Nielsen Gains Regulatory Approval to Acquire Arbitron

Categories: Network TV Press Releases,New TV Technology

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September 20th, 2013


via press release:

Nielsen Gains Regulatory Approval to Acquire Arbitron

NEW YORK – Sept. 20, 2013 – Nielsen Holdings N.V. (NYSE: NLSN), a leading global provider of information and insights into what consumers watch and buy, today announced that it has reached an agreement with the Federal Trade Commission (FTC) to gain clearance for its proposed acquisition of Arbitron (NYSE: ARB), which is now, subject to customary closing conditions, expected to close on Sept. 30, 2013. The FTC has issued a Decision and Order dated Sept. 20, 2013 that embodies the agreement.

As previously disclosed, Nielsen entered into an agreement on Dec. 17, 2012 to acquire all of the outstanding common stock of Arbitron for $48 per share, or a total of $1.3 billion purchase price, funded by cash on hand and minor debt financing. Adding Arbitron to Nielsen will enable broader measurement of what consumers are watching and listening to around the world and deeper measurement of multicultural audiences in the U.S. The combined company will expand advertising effectiveness for radio clients and be better able to solve for unmeasured areas of media consumption, such as streaming audio and out-of-home. Nielsen expects $0.26 of accretion to adjusted net income per share in the first full year of operations, and $0.32 of accretion to adjusted net income per share after the second year, reflecting an incremental $0.06 in year two.

“We are pleased to have the regulatory process behind us and are excited to be closing the Arbitron acquisition,” said David Calhoun, CEO, Nielsen. “We are looking forward to providing all of the benefits of the combined company to our new clients in the radio industry and their advertisers, driving incremental value for them as well as our shareholders.”

Nielsen’s agreement with the FTC is intended to preserve the competitive landscape in place before its announced intent to acquire Arbitron. It does not affect the strategic rationale of the acquisition or the anticipated benefits to Nielsen from the transaction. No Nielsen assets are affected by the FTC’s order. The FTC’s order effectively enables the continuation of a cross-platform project measuring TV, radio, PC, mobile and tablet engagement, which was announced by Arbitron in concert with ESPN and comScore, Inc. in September 2012. In the event that an FTC-approved third party elects to agree to licensing terms and other requirements, Nielsen would make available for license Arbitron PPM and related data as well as software and technology currently being used in the ESPN project for the sole purpose of cross-platform measurement[1] for up to eight years.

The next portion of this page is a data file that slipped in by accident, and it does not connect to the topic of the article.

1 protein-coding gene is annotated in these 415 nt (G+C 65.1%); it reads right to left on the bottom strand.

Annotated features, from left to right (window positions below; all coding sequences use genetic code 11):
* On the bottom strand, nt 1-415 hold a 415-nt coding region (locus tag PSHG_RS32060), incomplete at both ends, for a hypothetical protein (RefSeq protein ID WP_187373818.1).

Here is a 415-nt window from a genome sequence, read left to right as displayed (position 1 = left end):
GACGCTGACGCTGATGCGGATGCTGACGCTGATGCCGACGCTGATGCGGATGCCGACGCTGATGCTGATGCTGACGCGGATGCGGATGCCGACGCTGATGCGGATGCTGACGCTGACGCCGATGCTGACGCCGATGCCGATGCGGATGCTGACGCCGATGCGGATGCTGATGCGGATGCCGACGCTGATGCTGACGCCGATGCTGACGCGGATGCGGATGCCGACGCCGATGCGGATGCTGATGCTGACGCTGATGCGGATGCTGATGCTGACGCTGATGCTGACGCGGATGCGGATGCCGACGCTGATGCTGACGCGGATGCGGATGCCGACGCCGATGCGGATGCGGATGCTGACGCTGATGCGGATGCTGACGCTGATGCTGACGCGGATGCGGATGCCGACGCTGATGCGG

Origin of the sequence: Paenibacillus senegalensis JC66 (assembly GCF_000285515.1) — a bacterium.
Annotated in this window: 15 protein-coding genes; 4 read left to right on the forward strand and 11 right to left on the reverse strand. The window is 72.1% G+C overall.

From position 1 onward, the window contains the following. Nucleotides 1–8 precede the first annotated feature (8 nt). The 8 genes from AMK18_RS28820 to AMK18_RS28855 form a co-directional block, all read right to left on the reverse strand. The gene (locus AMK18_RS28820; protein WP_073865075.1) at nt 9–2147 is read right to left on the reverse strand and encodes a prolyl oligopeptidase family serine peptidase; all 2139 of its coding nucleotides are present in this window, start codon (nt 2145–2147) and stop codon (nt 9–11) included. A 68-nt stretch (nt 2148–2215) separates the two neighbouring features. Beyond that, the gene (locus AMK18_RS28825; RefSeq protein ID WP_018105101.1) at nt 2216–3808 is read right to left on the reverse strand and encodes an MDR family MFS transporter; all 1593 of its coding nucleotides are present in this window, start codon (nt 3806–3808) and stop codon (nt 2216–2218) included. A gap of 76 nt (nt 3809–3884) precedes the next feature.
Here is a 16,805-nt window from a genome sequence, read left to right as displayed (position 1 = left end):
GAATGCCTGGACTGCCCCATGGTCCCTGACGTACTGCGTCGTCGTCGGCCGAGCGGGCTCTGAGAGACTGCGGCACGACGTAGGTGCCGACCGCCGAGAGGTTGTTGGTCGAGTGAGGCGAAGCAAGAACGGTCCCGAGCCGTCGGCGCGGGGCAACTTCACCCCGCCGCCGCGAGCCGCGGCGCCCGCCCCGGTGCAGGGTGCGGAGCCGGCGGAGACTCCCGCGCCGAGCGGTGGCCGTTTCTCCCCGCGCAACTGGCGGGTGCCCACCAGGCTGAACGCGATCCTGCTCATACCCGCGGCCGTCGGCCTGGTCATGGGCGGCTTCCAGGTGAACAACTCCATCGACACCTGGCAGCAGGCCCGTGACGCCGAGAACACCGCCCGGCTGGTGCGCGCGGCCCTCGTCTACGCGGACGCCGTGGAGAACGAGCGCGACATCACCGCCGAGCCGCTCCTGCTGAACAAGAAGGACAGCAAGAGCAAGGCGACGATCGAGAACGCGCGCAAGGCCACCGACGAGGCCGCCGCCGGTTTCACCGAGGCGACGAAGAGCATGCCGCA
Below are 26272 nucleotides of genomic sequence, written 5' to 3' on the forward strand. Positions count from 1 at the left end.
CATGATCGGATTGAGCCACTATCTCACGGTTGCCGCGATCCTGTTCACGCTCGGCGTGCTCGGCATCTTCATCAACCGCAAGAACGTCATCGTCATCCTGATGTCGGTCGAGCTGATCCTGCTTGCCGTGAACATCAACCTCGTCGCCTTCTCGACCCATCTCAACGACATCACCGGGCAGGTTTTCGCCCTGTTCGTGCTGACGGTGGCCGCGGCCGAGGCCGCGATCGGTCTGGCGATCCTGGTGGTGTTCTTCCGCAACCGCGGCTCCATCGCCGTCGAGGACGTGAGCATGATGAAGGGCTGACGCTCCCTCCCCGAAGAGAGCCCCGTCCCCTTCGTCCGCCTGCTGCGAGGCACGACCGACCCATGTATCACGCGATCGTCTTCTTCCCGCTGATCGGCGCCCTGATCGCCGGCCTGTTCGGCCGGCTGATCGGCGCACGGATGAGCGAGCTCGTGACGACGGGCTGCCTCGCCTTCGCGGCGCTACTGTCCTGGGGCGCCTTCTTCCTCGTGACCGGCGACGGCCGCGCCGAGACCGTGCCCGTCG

“We are very pleased with the FTC action, which meets our original expectations at the time of the merger agreement. This is a highly acceptable outcome for us as it doesn’t change the market landscape and allows us to proceed with the deal,” continued Calhoun. “The area of cross-platform measurement is still in its early stages and its value is yet to be determined by the market. We at Nielsen look forward to pursuing the value of cross-platform services through our own unique offerings and expect that with our resources, our deep knowledge of video and our commitment to innovation, we will help the market ultimately define what cross-platform represents.”

A summary of Nielsen’s agreement with the FTC is available at

[1]Cross-platform for the purposes is defined in the order as measurement of content or advertising across television and online at a minimum.

  • PurpleDraze

    This sounds great on paper but it won’t really solve the problem. Having a more accurate count of how many people are watching shows online isn’t going to keep them from getting canceled.

    It’s all about the advertisers and they still aren’t going to pay for viewers who aren’t seeing their commercials. It isn’t going to change the cancellation landscape unless and until they start running the same ads over your computer

  • AppleStinx

    Not sure how or why Nielsen will combine radio and tv ratings. Anyway, the last time I checked Arbitron ratings, KYA in SF changed format from oldies to young country, KFRC had interesting playlists and KGO was king of the hill (probably still is); but just like ML baseball, I don’t care anymore.

  • USAmerica1st

    I really don’t like having all of the ratings in one company/corporation, although I have been associated with Nielsen for years as a “diary” person and have found them to be absolutely first-rate as an organization. But it looks like its gonna happen.

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